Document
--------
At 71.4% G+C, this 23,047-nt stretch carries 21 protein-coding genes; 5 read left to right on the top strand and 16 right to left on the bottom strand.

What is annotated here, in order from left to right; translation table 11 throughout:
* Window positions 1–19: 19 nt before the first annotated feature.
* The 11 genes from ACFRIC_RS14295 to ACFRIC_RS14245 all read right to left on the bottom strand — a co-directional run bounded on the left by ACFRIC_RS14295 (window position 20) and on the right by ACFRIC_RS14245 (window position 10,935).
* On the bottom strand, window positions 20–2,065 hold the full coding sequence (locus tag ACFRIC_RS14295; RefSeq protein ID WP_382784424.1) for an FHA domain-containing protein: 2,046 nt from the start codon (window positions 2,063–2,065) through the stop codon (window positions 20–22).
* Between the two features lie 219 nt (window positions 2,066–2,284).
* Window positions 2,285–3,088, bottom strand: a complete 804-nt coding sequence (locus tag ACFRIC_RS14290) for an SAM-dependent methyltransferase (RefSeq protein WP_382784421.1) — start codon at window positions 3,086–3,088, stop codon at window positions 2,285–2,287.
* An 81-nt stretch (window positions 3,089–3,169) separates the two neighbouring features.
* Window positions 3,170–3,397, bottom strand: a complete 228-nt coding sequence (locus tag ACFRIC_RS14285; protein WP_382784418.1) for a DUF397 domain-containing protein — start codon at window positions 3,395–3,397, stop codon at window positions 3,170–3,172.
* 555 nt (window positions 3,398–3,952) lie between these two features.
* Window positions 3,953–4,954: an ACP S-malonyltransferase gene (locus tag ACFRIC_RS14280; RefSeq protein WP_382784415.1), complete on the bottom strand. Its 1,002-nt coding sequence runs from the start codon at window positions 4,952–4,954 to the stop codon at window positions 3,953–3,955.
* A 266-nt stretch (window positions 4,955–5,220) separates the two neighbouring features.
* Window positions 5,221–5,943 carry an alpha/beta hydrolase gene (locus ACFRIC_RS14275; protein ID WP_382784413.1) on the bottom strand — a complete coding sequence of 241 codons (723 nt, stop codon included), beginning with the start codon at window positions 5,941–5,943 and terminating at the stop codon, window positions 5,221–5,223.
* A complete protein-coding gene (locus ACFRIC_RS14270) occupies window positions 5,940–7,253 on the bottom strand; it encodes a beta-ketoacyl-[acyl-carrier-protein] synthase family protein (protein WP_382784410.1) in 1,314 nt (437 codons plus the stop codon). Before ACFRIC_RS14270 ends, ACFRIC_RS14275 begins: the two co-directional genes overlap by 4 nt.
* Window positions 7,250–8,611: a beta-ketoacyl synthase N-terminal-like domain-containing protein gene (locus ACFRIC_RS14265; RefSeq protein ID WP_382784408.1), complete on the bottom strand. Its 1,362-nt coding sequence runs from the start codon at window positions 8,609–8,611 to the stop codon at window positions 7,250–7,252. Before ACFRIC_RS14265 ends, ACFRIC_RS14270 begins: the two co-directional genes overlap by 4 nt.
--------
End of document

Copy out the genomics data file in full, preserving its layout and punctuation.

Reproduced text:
At 71.4% G+C, this 23,047-nt stretch carries 21 protein-coding genes; 5 read left to right on the top strand and 16 right to left on the bottom strand.

What is annotated here, in order from left to right; translation table 11 throughout:
* Window positions 1–19: 19 nt before the first annotated feature.
* The 11 genes from ACFRIC_RS14295 to ACFRIC_RS14245 all read right to left on the bottom strand — a co-directional run bounded on the left by ACFRIC_RS14295 (window position 20) and on the right by ACFRIC_RS14245 (window position 10,935).
* On the bottom strand, window positions 20–2,065 hold the full coding sequence (locus tag ACFRIC_RS14295; RefSeq protein ID WP_382784424.1) for an FHA domain-containing protein: 2,046 nt from the start codon (window positions 2,063–2,065) through the stop codon (window positions 20–22).
* Between the two features lie 219 nt (window positions 2,066–2,284).
* Window positions 2,285–3,088, bottom strand: a complete 804-nt coding sequence (locus tag ACFRIC_RS14290) for an SAM-dependent methyltransferase (RefSeq protein WP_382784421.1) — start codon at window positions 3,086–3,088, stop codon at window positions 2,285–2,287.
* An 81-nt stretch (window positions 3,089–3,169) separates the two neighbouring features.
* Window positions 3,170–3,397, bottom strand: a complete 228-nt coding sequence (locus tag ACFRIC_RS14285; protein WP_382784418.1) for a DUF397 domain-containing protein — start codon at window positions 3,395–3,397, stop codon at window positions 3,170–3,172.
* 555 nt (window positions 3,398–3,952) lie between these two features.
* Window positions 3,953–4,954: an ACP S-malonyltransferase gene (locus tag ACFRIC_RS14280; RefSeq protein WP_382784415.1), complete on the bottom strand. Its 1,002-nt coding sequence runs from the start codon at window positions 4,952–4,954 to the stop codon at window positions 3,953–3,955.
* A 266-nt stretch (window positions 4,955–5,220) separates the two neighbouring features.
* Window positions 5,221–5,943 carry an alpha/beta hydrolase gene (locus ACFRIC_RS14275; protein ID WP_382784413.1) on the bottom strand — a complete coding sequence of 241 codons (723 nt, stop codon included), beginning with the start codon at window positions 5,941–5,943 and terminating at the stop codon, window positions 5,221–5,223.
* A complete protein-coding gene (locus ACFRIC_RS14270) occupies window positions 5,940–7,253 on the bottom strand; it encodes a beta-ketoacyl-[acyl-carrier-protein] synthase family protein (protein WP_382784410.1) in 1,314 nt (437 codons plus the stop codon). Before ACFRIC_RS14270 ends, ACFRIC_RS14275 begins: the two co-directional genes overlap by 4 nt.
* Window positions 7,250–8,611: a beta-ketoacyl synthase N-terminal-like domain-containing protein gene (locus ACFRIC_RS14265; RefSeq protein ID WP_382784408.1), complete on the bottom strand. Its 1,362-nt coding sequence runs from the start codon at window positions 8,609–8,611 to the stop codon at window positions 7,250–7,252. Before ACFRIC_RS14265 ends, ACFRIC_RS14270 begins: the two co-directional genes overlap by 4 nt.